A Vatican conference will gather both Christian and non-Christian historians and experts to delve deep…
The relationship between popes and presidents has a long, important history
President Joe Biden’s meeting with Pope Francis, notwithstanding the awkwardness created by the president’s approval of legalized abortion, represented a development in the official outlook of the American government regarding the papacy.
For decades, the United States stood distantly from the Catholic pope. In 1919, President Woodrow Wilson, no friend of the Church, visited Pope Benedict XV in the Vatican, a friendly gesture, but sadly, it hardly inspired Wilson enough to support the pope’s proposal for restoring peace after the First World War.
Not until 1959 did another American president, Dwight D. Eisenhower, appear at the Holy See. He visited Pope St. John XXIII. Since then, every president has met a pope, formally, in Rome.
President Franklin D. Roosevelt wanted to establish full diplomatic relations with the Holy See. It would have pleased American Catholics, and they would have smiled on FDR.
Still, the president saw creating a standing bond between this country and the papacy as benefitting from the pope’s position as a voice for morality, peace and justice in the world.
Franklin Roosevelt had to compromise. Political advisers warned him that the Senate would never allow an ambassador to the papacy, and the Protestant majority in America would be outraged.
FDR got around the problem. He appointed not an ambassador but a “personal representative,” whose nomination required no approval by the Senate. Roosevelt was a political genius — and a canny, Harvard-trained lawyer who knew the “advise and consent” clause in the Constitution like the back of his hand.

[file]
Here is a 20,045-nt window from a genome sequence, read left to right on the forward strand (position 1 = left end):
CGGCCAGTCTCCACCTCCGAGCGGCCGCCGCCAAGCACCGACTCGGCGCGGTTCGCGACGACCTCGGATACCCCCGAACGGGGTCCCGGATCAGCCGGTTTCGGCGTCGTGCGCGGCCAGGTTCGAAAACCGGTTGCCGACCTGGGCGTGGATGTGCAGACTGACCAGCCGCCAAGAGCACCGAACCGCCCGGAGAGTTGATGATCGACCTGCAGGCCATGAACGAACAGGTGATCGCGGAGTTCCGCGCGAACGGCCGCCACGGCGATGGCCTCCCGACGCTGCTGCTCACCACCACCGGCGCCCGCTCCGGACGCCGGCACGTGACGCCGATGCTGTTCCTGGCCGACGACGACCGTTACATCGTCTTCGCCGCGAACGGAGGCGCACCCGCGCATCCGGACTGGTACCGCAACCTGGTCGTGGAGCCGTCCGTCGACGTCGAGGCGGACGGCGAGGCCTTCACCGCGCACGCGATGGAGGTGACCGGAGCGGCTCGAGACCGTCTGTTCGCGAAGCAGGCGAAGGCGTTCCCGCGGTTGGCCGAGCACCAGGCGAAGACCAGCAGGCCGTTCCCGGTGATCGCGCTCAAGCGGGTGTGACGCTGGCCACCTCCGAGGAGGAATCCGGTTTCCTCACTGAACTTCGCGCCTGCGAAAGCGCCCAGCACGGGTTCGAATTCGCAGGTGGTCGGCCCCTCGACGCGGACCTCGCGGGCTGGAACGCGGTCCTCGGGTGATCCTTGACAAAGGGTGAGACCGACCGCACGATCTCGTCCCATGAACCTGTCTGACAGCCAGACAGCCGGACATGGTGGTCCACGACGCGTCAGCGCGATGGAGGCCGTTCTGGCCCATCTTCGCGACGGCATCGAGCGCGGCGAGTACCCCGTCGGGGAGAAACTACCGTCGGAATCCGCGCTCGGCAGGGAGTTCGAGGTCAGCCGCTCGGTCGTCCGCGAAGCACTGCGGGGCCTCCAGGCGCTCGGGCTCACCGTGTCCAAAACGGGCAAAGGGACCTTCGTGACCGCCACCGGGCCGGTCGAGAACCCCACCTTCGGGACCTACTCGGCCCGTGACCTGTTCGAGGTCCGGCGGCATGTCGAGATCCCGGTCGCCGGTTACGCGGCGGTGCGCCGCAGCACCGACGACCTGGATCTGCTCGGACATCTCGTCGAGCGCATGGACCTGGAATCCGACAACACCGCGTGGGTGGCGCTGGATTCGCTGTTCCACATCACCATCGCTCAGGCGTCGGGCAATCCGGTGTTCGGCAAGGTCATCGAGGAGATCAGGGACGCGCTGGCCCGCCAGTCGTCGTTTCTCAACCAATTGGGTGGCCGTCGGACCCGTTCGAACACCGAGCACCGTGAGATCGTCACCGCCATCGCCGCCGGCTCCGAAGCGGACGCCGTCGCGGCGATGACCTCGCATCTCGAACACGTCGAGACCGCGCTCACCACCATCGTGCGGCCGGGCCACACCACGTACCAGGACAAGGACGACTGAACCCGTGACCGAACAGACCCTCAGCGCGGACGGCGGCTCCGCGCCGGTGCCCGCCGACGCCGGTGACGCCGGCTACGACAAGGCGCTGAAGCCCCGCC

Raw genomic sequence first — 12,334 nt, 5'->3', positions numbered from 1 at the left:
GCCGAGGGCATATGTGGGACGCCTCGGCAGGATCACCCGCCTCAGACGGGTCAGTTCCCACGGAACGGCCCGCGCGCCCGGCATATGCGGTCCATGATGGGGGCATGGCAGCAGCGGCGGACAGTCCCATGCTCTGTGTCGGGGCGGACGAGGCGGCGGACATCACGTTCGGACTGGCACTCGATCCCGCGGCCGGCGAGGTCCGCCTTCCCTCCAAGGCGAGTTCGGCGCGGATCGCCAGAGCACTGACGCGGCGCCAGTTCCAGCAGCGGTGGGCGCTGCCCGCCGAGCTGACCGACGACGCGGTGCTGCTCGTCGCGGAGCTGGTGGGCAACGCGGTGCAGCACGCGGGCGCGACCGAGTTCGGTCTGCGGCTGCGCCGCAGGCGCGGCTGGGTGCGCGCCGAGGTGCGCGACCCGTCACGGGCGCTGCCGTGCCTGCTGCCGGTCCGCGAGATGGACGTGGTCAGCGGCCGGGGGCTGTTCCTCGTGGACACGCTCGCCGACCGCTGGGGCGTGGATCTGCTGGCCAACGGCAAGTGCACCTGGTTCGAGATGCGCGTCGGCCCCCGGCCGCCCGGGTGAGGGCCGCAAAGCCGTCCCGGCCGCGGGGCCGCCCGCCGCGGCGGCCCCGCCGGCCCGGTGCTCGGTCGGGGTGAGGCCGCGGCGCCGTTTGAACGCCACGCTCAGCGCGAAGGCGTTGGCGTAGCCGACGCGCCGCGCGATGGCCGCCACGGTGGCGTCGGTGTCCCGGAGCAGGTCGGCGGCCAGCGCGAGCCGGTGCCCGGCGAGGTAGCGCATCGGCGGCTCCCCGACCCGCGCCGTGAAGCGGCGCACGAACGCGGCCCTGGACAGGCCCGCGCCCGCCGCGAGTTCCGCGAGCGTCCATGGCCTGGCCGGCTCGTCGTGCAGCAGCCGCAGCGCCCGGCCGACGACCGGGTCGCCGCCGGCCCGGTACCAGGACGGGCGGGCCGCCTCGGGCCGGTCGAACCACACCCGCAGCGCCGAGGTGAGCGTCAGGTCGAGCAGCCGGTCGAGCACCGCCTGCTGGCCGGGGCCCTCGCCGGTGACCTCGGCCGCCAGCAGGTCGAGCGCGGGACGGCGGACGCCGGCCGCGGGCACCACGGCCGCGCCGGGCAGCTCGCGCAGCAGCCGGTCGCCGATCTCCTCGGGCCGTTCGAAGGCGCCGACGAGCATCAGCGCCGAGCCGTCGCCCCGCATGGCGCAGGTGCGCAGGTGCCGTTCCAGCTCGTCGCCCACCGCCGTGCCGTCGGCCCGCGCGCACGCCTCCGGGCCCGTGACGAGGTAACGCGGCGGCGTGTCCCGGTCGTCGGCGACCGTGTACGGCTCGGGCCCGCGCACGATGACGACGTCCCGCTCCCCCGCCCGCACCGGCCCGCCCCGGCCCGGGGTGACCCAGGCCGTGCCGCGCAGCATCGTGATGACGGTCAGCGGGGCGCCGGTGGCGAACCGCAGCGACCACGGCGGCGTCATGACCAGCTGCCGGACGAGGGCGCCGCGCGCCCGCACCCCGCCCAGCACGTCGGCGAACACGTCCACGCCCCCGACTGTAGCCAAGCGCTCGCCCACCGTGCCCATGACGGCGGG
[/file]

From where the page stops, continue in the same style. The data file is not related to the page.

President Harry S Truman, Roosevelt’s successor, decided to take the plunge by appointing, in 1952, General Mark Clark, a hero of the Second World War, to be ambassador to the Holy See. Protestant figures screamed bloody murder. Clark declined the nomination.
For more than a generation, American presidents carefully avoided repeating Truman’s political mistake, but when the Cuban Missile Crisis seemed about to destroy humanity, a desperate President John F. Kennedy telephoned Pope John XXIII, asking the pope to do something — anything.
Kennedy reasoned that Pope John was the most trusted person on earth when it came to justice. The pope gave a highly publicized speech, pleading for peace. The Russians heard it, withdrew their missiles from Cuba, and humanity survived, in great measure, thought JFK, because of John XXIII.
Pope John XXIII died. Kennedy announced that Vice President Lyndon B. Johnson would represent the United States at the papal funeral. Many Protestant leaders were furious, but Johnson went to Rome.
The new pontiff, Pope St. Paul VI, soon made a name for himself as a champion of the poor and downtrodden and an impassioned voice for world peace and justice.
When he died in 1978, First Lady Rosalynn Carter represented this country at his funeral, and nobody complained. None objected when President George W. Bush himself attended the funeral of Pope St. John Paul II.
Pope Francis was installed. Vice President Joe Biden attended, with dozens, literally, of kings, queens, presidents and prime ministers. It seemed natural. The papacy was so respected.
In 1984, President Ronald Reagan opened full diplomatic relations with the Holy See, at the level of embassy, the highest status for such contacts.
Every subsequent president has kept the relationship. President Biden just named former Indiana Senator Joseph M. Donnelly to the post.
Separated from the American embassy to the Holy See in Rome is the embassy to Italy, a much larger building, employing many more people. The United States realizes that Italy is a NATO ally, a large, influential factor in Europe, and one of the world’s seven wealthiest societies.
The Holy See is not in NATO. It financially is not worth a tiny fraction of Italy’s wealth, but it has a priceless position in the world. It speaks, as none other speaks, for goodness, decency, morality, and for God, in a frightened, troubled world, and American presidents know it.